7. The baseline scenario assumes that the authorities continue their past policy of setting an annual external borrowing limit for the public sector, while maintaining a prudent policy in their issuance of sovereign bonds. In addition, the scenario does not incorporate any foreign holdings of domestic-currency bonds, as such holdings have been limited in the past. As a result, the baseline can be viewed as a relatively optimistic external debt scenario for a country that is rapidly transitioning to emerging-market status, and some of the underlying assumptions will need to be reconsidered in future DSA updates.

8. More specifically, the baseline assumes (i) a gradual decline in financing on IDA terms from 2.3 percent of GDP in 2007 to about 1.8 percent of GDP in 2010, followed by a slow move toward a blended mix of multilateral and bilateral finance; (ii) a gradual decline in ODA-financed on-lending; (iii) a decline in SOE external debt with government guarantee, as SOEs progressively gain direct access to foreign capital markets; (iv) continued robust growth in FDI; (v) net annual issuance of commercial sovereign bonds rising to 1.3 percent of GDP in 2008 (based on the assumption that the forthcoming US$1 billion bond issue will occur in 2008) and leveling off at 1 percent of GDP over the long run; and (vi) an increase in private debt from 5.2 percent of GDP in 2007 to 8.7 percent of GDP in 2027.

9. The baseline implies a fairly benign external debt situation. Total external debt is projected to decline from an already manageable 31 percent of GDP in 2007 to 26½ percent of GDP in 2012 and 22 percent by 2027. The NPV of the public and publicly guaranteed (PPG) debt to GDP ratio would level off at about 17 percent of GDP during 2010-2012, declining to 11½ percent of GDP by 2027. The NPV of PPG debt to exports ratio would record a more marked decline, falling from 24 percent in 2007 to 20 percent in 2012 and 14 percent by 2027. While the NPV of PPG debt to revenue ratio would edge up to 74 percent in 2012, it would fall markedly over the long run to 50 percent by 2027. The debt service-to-export ratio would remain very low at about 4 percent throughout the projection period. While the debt service-to-revenue ratio would rise steadily from 10 percent in 2007 to 15 percent by 2017, it would level off thereafter, and decline to 13 percent by 2027.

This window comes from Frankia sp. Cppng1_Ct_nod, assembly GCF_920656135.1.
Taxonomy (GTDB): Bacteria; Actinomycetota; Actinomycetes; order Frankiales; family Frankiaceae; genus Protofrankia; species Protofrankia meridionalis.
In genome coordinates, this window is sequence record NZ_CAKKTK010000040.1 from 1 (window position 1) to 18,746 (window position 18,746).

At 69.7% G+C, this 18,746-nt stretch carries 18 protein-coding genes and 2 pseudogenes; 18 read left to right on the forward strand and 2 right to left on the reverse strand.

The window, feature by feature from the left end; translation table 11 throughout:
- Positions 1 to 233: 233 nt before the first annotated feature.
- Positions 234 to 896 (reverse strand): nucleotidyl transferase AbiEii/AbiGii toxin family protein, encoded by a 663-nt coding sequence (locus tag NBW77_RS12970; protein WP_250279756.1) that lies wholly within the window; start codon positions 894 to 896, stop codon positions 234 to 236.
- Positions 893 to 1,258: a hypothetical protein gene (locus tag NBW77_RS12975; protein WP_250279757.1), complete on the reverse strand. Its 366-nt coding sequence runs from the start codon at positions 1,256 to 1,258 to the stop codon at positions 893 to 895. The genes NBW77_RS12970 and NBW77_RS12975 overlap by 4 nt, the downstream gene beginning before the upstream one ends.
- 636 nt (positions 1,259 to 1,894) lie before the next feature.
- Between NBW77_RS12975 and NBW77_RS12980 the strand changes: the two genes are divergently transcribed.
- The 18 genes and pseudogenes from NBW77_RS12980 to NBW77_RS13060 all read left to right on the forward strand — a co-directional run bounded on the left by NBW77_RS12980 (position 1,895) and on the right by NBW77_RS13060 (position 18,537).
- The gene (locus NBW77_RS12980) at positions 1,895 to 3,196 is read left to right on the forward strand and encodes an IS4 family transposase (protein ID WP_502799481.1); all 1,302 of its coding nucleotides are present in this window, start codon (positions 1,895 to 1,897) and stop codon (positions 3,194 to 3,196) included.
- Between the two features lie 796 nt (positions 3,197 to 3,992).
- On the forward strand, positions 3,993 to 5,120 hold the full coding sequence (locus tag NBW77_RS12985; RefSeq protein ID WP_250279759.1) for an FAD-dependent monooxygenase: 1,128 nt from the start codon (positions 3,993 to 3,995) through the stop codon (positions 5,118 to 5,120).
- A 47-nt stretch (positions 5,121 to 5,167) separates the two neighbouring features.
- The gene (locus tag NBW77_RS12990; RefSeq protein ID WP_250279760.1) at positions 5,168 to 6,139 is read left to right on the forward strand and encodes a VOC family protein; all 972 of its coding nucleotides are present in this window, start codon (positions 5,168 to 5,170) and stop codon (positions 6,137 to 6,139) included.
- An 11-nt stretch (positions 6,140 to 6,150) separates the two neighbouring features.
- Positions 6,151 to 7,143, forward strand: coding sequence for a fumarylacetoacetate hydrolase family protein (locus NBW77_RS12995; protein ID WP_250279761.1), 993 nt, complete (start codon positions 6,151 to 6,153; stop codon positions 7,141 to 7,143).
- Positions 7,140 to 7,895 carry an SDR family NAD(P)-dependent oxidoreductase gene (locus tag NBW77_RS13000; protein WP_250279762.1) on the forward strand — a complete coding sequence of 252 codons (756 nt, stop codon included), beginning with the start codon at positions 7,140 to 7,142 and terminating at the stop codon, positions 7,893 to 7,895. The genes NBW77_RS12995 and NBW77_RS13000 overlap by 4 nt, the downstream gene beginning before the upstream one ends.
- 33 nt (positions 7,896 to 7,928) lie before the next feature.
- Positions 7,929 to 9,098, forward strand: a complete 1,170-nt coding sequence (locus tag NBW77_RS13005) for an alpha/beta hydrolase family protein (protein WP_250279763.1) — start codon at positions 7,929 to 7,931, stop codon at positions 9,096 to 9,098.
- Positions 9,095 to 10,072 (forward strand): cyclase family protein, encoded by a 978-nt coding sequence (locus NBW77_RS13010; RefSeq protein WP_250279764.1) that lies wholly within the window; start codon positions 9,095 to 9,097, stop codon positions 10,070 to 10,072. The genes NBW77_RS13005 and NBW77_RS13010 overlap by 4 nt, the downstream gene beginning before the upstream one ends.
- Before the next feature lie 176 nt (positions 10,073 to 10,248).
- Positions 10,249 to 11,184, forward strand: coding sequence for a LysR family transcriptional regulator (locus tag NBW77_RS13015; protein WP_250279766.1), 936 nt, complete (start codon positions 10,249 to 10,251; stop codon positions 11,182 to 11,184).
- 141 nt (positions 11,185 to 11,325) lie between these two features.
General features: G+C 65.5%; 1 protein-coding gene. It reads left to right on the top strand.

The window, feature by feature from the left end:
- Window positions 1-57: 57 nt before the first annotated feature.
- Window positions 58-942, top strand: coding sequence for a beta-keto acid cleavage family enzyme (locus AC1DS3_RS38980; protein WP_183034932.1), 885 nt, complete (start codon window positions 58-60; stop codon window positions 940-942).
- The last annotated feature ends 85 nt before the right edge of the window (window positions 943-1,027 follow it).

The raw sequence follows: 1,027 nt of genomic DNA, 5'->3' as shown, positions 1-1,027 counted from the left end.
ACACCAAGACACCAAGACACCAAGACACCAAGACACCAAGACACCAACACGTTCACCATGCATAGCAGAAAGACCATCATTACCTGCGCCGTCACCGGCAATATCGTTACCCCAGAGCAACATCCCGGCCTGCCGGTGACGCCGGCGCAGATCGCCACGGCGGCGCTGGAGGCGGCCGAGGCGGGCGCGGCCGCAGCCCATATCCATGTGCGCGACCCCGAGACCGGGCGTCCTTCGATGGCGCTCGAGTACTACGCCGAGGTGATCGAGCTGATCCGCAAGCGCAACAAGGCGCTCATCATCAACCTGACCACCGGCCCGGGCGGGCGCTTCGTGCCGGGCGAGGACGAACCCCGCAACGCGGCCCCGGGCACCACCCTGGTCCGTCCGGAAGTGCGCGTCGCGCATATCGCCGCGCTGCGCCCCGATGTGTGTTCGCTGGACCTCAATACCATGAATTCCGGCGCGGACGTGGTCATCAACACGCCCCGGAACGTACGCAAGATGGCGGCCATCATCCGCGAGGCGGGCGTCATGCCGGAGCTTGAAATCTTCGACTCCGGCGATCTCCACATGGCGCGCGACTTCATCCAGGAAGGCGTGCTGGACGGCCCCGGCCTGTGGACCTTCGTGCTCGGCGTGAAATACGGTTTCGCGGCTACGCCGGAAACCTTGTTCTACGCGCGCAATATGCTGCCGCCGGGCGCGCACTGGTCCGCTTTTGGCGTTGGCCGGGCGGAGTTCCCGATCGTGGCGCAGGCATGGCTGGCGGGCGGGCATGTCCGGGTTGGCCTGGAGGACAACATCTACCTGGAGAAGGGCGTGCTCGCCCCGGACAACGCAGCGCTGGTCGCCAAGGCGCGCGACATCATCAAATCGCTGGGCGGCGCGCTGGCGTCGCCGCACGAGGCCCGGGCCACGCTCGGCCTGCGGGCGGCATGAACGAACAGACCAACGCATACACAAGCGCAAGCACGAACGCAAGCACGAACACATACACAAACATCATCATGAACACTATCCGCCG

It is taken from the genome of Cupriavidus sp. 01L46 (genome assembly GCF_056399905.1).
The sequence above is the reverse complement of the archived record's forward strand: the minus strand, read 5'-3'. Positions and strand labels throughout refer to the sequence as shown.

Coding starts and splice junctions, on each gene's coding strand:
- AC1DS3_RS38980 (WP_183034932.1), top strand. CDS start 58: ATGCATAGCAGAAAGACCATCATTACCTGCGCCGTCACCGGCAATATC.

10. The alternative scenarios on the external debt show that Vietnam’s external debt is most sensitive to changes in the assumption on the terms of new debt. Under the assumption that new public sector loans will have to be incurred at less favorable terms throughout the projection period (alternative scenario A2), the NPV of debt-to-exports ratio could remain at 24 percent over the long run, while the NPV of debt-to-revenue ratio would rise to 97 percent by 2017. These scenarios underscore the need for Vietnam to continue to attract FDI, and make maximal use of concessional sources of finance, to keep its external debt manageable.

11. Additional risks that are not reflected in the baseline call for continuation of a prudent external debt management policy. First, as in the case of the baseline for total public debt, the path of external debt is predicated on a relatively rapid pace of medium term fiscal adjustment. If the adjustment is postponed or does not materialize, external borrowing could be more extensive, and the external public debt dynamics less favorable. Second, as foreign investors’ appetite for Vietnamese paper continues to increase, the authorities could make increasing recourse not only to sovereign bond issues for purposes of on-lending to SOEs (as appears to be the case with the currently-planned US$1 billion bond issue) but also placements of domestic-currency government and SOE bonds abroad. Such operations could lead to a considerably faster than projected increase in the level of external debt.